Archive: July 2014

Boots by the Door

Moving cows
When I married my husband, I knew I’d never live in town or drive a beetle car. I’d need four-wheel drive and it’d be easier to see across my field than into my neighbor’s window. I knew there would be dirty boots by the door. On our honeymoon, we bought a sign that reads, “Please remove your spurs before getting into bed.” We anticipated cattle and hard work, but we pictured it with the bliss and naivety with which every newlywed couple enters into marriage.

Enter reality. No matter what time of year it is, there is always a potential for hay slivers in the sheets. I learned how to cook on a budget. I made a lot from scratch. Actually, it’s been sixteen years and I’m still doing that.


Showing the kids how shots work.

The reality is that we all have dreams and ideas of what life will look like. We imagine how it will transpire and it is beautiful!! Everyone is healthy, the work gets done in record time, and nothing ever breaks down or slips past a fence. Dreams are good for creating a hopeful platform as they propel us to keep going. Yet, I certainly never pictured tractors breaking down, bailing hay through the night to beat a storm, or feeding cows while having the flu.

On the flipside, I also didn’t imagine that ranching would rope me in and dally itself right to my identity. I had been raised in town. Please don’t stop reading. City girls can go country!
I met my husband in college at a country dance that someone coaxed me into attending. I gave him my number and didn’t think I’d hear from him, but I did and we started dating.
He took me riding, moving cows, and showed me everything I never thought I’d know about ranching. He didn’t get embarrassed of my lack of knowledge or ability, but kept encouraging me to try. It wasn’t until later that I realized this was in his favor, as now all my training came from “his” way of doing things.


Our girls heading out to help move cows.

So I married him and he carried me off to our first little trailer home.
Older than most of the dirt that held it together, it felt like a mansion.

Then something unexpected happened. Instead of me working for years alongside my man to get ready for a place of our own…we had a baby. Ahhh. Yes, it was wonderful. She is wonderful. But it is hard to ride pregnant, especially while still a beginning rider. Then we had another baby and another. Motherhood is the most amazing thing that could ever happen to a person, but also a fair amount of work. We didn’t have family around, so it was up to us to bring these babies everywhere we went. Our oldest daughter spent much of her first birthday in her daddy’s saddle, on his lap, while working cows. (That was a good horse.) I’ve ended up growing up in ranching along with my kids.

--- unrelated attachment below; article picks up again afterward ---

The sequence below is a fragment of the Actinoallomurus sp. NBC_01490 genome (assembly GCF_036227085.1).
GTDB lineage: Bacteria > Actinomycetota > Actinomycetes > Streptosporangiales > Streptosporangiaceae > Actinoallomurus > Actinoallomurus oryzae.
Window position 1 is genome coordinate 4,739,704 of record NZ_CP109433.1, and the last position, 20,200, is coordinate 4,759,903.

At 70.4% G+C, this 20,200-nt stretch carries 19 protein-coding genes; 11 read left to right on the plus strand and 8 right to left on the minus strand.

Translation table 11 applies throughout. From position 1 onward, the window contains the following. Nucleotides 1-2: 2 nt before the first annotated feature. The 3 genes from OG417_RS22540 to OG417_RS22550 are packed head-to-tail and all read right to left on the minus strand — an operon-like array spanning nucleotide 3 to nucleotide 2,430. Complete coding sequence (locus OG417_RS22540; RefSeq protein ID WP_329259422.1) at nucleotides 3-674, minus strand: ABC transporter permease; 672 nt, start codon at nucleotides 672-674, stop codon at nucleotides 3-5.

True, I never really knew what I was getting into, but I wouldn’t change it. Well, not most days. Guess what? Those dirty boots by the door? They aren’t going anywhere. They are mine.


Marci is a city girl gone country. She married her cowboy and never looked back. While life may be different than what she first imagined, it’s also better than expected as well. She and her husband are raising their three kids on the ranch, and she has grown used to all the boots by the door.


Categories: Blogging, Idaho Cattlewomen, Ranch kids, Ranch Life

Steak Fingers…

…not to be confused with Finger Steaks if you’re from the West. I’m from the Midwest so I didn’t know what Finger Steaks were until I moved to Idaho. Technically these aren’t the traditionally Finger Steaks recipe, so I’m sticking with calling them Steak Fingers. These Steak Fingers use Cube steak, whereas I believe Finger Steaks use Sirloin steak. Okay, best to just get to the recipe…Finger steaks

If you do an Internet search for recipes for Cube steak, a lot of times you’ll come up with Chicken Fried Steak. I call these the junior version of that.

Cube steak is tenderized, rectangle in shape and thin. It’s also economical and relatively lean as it comes from the round. I’ve actually been experimenting to come up with some other recipes to use this cut of beef. I admit, it’s one of the last used in our freezer, but it’s worth giving it a try.

Chicken Fried Steak can seem a little thick and bulky to me at times, so one night I decided to slice up the meat before breading it. It was definitely a good choice. These turned out delicious!

Cube steak

Even though this cut comes tenderized, slicing it helps break down the cut even more. I found the Steak Fingers to be really tender and easy to eat.

sliced cube steak
I dipped the meat in a egg wash. I used a 2-3 eggs with dashes of seasoned salt and pepper. You could throw in some cayenne or any other spices you like. This is how I love to cook. A little of this, a little of that. Fortunately this is a recipe that you don’t need exact measurements.

egg wash for cube steak

Next I dipped the meat into flour and the same seasonings. Then back to the egg wash and into a third bowl of Panko bread crumbs. You don’t have to do the second dip, but I love the crunch the Panko adds.

flour mixture for cube steak